LF: It's got to change. We're a company that does exhibitions and this essentially is an event that doesn't have an exhibition. We will need to change. But when you have that many fans that want to hang out and see screenings and meet voiceover actors, there is a community to serve. But there is a different way to do it. Next year, New York Anime Fest and New York Comic-Con will be two weeks apart. We need to play off the two show's strengths.

PWCW: Well, as if all that wasn't enough to keep you busy, you are also launching C2E2, a show in downtown Chicago, How is that shaping up?

LF: So far, it's good, really good. It's already bigger than the first year of New York Comic-con. We're happy about that. The guest line up is starting to shape up, and we'll be having some big announcements about that soon. We have announced Alex Ross, Jeff Smith, Ethan van Scriver and Ben Templesmith, which is good seven months out.

PWCW: With a downtown show at the McCormack Center there are a lot of transportation issues. How are you dealing with that?

LF: We'll talk to fans and get the word out about the venue, how do you get there, where can you park. We're going to make it very clear where the cheapest parking lots are, and we'll run shuttles from the lots. The Metra stop is in the building. There will be hotel shuttles. We're going to make this as easy as possible. We're not under any illusions—downtown Chicago is great and challenging at the same time. But…it's not rocket science.

PWCW: What kind of publisher support are you getting?

LF: Crazy strong, literally every major publisher is on with very few exceptions that I can think of. We're starting to turn our attention to other exhibitors, video game companies, movie studios and such. I think there are two things aiding this—a hunger for a really strong, well resourced, professionally run event in downtown Chicago in the middle of America—an area with a huge fan base—plus, we've proven ourselves in New York. The fact that we've shown that we can do what we've said we're going to do has made it a lot easier to launch Chicago.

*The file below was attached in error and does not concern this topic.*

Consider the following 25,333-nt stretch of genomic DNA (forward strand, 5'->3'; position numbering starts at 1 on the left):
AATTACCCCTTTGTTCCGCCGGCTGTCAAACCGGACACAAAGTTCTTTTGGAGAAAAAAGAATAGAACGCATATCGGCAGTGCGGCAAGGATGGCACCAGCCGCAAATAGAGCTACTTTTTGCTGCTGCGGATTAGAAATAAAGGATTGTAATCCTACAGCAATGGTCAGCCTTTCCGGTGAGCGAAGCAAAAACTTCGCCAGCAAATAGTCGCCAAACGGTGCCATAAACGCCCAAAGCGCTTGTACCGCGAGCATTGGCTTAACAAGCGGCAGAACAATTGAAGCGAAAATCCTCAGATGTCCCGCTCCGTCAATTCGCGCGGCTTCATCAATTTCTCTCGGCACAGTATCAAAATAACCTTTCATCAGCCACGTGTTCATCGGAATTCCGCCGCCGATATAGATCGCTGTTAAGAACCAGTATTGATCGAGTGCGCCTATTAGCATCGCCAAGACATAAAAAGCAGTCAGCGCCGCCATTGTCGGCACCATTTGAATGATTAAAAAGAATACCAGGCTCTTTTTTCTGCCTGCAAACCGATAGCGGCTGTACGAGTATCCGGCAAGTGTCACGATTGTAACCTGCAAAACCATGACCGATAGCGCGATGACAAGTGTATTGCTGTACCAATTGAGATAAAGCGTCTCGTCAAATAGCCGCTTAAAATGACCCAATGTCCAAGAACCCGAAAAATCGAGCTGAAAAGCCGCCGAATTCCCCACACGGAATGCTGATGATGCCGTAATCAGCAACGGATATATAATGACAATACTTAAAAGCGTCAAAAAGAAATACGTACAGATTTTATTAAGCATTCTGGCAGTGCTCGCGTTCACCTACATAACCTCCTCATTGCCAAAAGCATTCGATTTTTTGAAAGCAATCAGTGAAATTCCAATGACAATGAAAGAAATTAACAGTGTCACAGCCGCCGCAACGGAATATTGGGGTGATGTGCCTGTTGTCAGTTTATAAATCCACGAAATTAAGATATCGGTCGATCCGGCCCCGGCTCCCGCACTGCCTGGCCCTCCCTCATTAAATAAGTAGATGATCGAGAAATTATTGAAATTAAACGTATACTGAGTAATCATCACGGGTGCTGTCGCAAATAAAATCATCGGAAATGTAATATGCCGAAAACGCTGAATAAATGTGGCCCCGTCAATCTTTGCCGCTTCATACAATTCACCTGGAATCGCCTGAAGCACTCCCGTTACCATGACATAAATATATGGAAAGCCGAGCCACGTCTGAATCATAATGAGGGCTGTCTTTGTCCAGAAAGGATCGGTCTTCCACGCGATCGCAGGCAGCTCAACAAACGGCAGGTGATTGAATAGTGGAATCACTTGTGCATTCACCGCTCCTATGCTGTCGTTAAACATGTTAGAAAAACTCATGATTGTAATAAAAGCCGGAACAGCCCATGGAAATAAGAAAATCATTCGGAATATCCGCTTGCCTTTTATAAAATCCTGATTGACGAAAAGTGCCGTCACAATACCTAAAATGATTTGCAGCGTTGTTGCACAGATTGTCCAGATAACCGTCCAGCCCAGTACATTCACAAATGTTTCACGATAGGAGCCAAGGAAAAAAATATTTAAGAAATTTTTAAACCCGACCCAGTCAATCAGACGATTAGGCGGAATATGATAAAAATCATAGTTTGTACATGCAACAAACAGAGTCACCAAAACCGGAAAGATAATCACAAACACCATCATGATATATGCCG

PWCW: New York Comic-Con has a huge book publishing presence. How is that shaping up for Chicago?

LF: Some book publishers will come to Chicago but probably the ones most strongly affiliated with the space; the ones that don't have [a strong graphic novel or genre presence] may not take the trip.

PWCW: Of course, now Disney owns Marvel! Any thoughts on that?

LF: Disney has been a good supporter of New York Comic Con in various ways. This year they screened the first half hour of Up, and did a Surrogates panel. So we've had a strong relationship with Disney. We're also tight with HarperCollins [Disney's book distributor]. So obviously while we don't know what the new strategy will be, we'll work with them!

PWCW: With the fantasy economy staying strong, there seem to be more and more comics conventions popping up, and some are scheduled very closely with yours. Is this a concern?

LF: The choice of dates for Anaheim [the same weekend as C2E2] is curious, but I don't run any other business but my own and I'm sure there's a valid reason for that. My first concern is with the fans and with my exhibitors. We have a strong track record based on New York, and when you do right by your fans and your partners, good things happen regardless of what else happens.

PWCW: Finally, there's has been a lot of talk about Book Expo evolving from a trade show to a more consumer oriented show. Can you tell us anything about how that is playing out?

LF: We're working really hard on a public component for the show. It won't be in the middle of the Javits Convention Center, but in the city, we hope. My stance has been there are a lot of public book fairs, but there's only one national book industry event and we have to be a little protective of what happens there; it's unique. But there's clearly a cry for more media coverage and more awareness of books, and that's about going public. We're meeting with our executive steering committee in a few weeks; I think we can do some exciting things.